I also got talking to Mistress AElfwyn on the side about Kingdom A&S and such. Turns out this year she didn't get asked to judge my project (even though she had something crazy like 15 projects to judge) and she wasn't sure who had looked at it.

It also turns out that she's done some experimenting with the leather dye recipes from the Plithco (she even has an actual copy), without much success on any of the colours. She was very interested in the fact that I got a nice yellow out of the one recipe, as she's had trouble getting anything but various shades of brown. I was able to pass on my process, so hopefully that will help. She certainly seemed interested in the results, as well as the idea of applying the dye hot.

I also talked to Shahid about his leatherworking setup, so when I go over for A&S day this upcoming weekend I'll take a look and see if he has what Catherine will need to work on her quiver project. If that's the case it will make things easier since I won't have to haul my gear out for her to try.

Monday, 3 December 2012

Armouring Weekend

This past weekend I spent a good chunk of my time working on Avelyn's lamellar.

We'd bought the plastic lamellar plates a couple of years ago and I had started to lace together the plates back then. I had the general shape of the armour done and had attached buckles on it, but didn't get any further. The problem we ran into was that the armour needs a padded gambeson and it was going to be hard for me to fit the lamellar without it.

As a result, the laced-together plates have been sitting in the basement for a while now, lonely and forlorn.

I picked it up again a few weekends ago and attached some temporary shoulder straps so that I could put it on Avelyn and check the fit. We decided it needed some fine-tuning because the plates were interfering with her arm movements. However, I had to scale the plates back so much that it was going to leave large opening with no protection. That's where leather comes in.

This weekend I took the measurements and cut out leather pieces to form the upper torso and shoulders of the armour. I then riveted it on to the top of the lamellar and looked at attaching the pieces at the shoulder.

I made a few mistakes, like:
  • Laying out he pattern wrong for one of the pieces so that half the leather is good side out and the other piece is bad side out. (Groan).
  • Measuring the shoulder strap length wrong so that I ended up with the armour hanging too low (it basically added an extra 4 inches to what it should have been).
  • Fixing the shoulder strap length to find out that the neck hole is now a neck slit and doesn't fit around Avelyn's head.
Ahh, the joys of trial and error and working without a pattern.

Once I shave leather off the neck hole so Avelyn can put the armour on, I'll see if I corrected the shoulder strap problem. I can then permanently attach the pieces together. I'll probably re-enforce the shoulder straps with an extra layer of leather, since that's where shoulder and arm armour will be hanging.

I can then look at the arm holes and areas where the leather is overlapping and trim it down a bit more so that it isn't interfering with her movement.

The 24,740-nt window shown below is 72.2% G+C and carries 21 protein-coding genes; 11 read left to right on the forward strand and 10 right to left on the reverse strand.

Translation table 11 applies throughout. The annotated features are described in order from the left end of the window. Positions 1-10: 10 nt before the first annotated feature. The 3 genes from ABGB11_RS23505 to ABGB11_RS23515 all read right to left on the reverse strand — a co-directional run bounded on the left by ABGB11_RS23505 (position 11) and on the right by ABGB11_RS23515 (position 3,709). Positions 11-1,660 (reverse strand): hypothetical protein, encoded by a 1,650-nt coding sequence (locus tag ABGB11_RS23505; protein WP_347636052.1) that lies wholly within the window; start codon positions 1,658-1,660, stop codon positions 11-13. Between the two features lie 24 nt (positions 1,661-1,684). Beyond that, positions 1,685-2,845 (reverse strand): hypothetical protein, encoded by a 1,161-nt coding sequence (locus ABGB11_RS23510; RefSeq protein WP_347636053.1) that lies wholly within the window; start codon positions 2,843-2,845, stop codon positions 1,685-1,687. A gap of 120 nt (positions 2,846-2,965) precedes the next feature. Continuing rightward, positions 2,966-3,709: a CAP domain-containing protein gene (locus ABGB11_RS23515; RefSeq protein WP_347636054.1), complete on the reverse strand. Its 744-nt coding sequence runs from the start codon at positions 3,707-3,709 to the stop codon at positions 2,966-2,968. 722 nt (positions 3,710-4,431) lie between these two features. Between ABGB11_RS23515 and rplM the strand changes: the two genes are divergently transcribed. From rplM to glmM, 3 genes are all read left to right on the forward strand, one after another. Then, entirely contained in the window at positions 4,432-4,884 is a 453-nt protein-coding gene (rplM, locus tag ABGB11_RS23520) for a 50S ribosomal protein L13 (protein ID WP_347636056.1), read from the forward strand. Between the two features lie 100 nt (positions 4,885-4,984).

I'm hoping to have it ready for her to take to practice in the next couple of weeks to get input from the marshals and experienced fighters, with the goal of having it ready to test out for real at practice early in the new year.

Of course, we still don't have the padded gambeson ready so hopefully that won't throw the whole thing out of what.

Wednesday, 28 November 2012


Every year in February, the SCA group in Ottawa (Caldrithig) runs an event called Practicum, which is basically a day full of various classes on SCA topics. I've been a few times to attend classes but I find most years there just aren't enough classes on topics that interest me.

They've just sent out the call for teachers, and its got me to wondering if I should perhaps offer to teach a class or two this year.

My hesitations are:

1) I'm still pretty early on the leatherworking learning curve relatively speaking, so I'd be limited in what I could teach. Maybe an orientation to the basic tools and types of leather, and maybe a basic pouch making type class. And, even on those topics I'm certainly no expert.

2) On the topics I could teach, there are several people who often teach classes at Practicum that are much better qualified to teach them.

Essentially, if there's a gap I could probably fill it, but really the students would probably be better served learning from someone with more experience.

Down the road, I could definitly develop a class on the stick-purse and on my work with period leather dyes (once my experiemnts and research are done). But I'm still on the fence about this year.

So, what do you think - oh blog reading public?

Is there stuff I could teach that you'd find interesting?

Sunday, 25 November 2012

Period Leather Dyes - Mellow Yellow

This weekend, while much of the Kingdom was at our Kingdom A&S event and Avelyn was raiding the lands to the south for Black Friday, I decided to get started with my leather dye project. I started with one of the recipes for a yellow dye, mainly because it only needed basic ingredients that can be found easily in Ottawa.

From my previous post, you'll know that the trickiest part of the recipe was the odd period measurements, which required a bit of math and some problem solving to work out.

On the way home from work on Friday I did an equipment and supply run. I picked up a cheap stainless steel pot and a small portable burner, so I wouldn't mess up our stove and good pots and pans. I can use the burner for when I'm doing wax hardened leather too, so it's been on our list of equipment to buy for a while.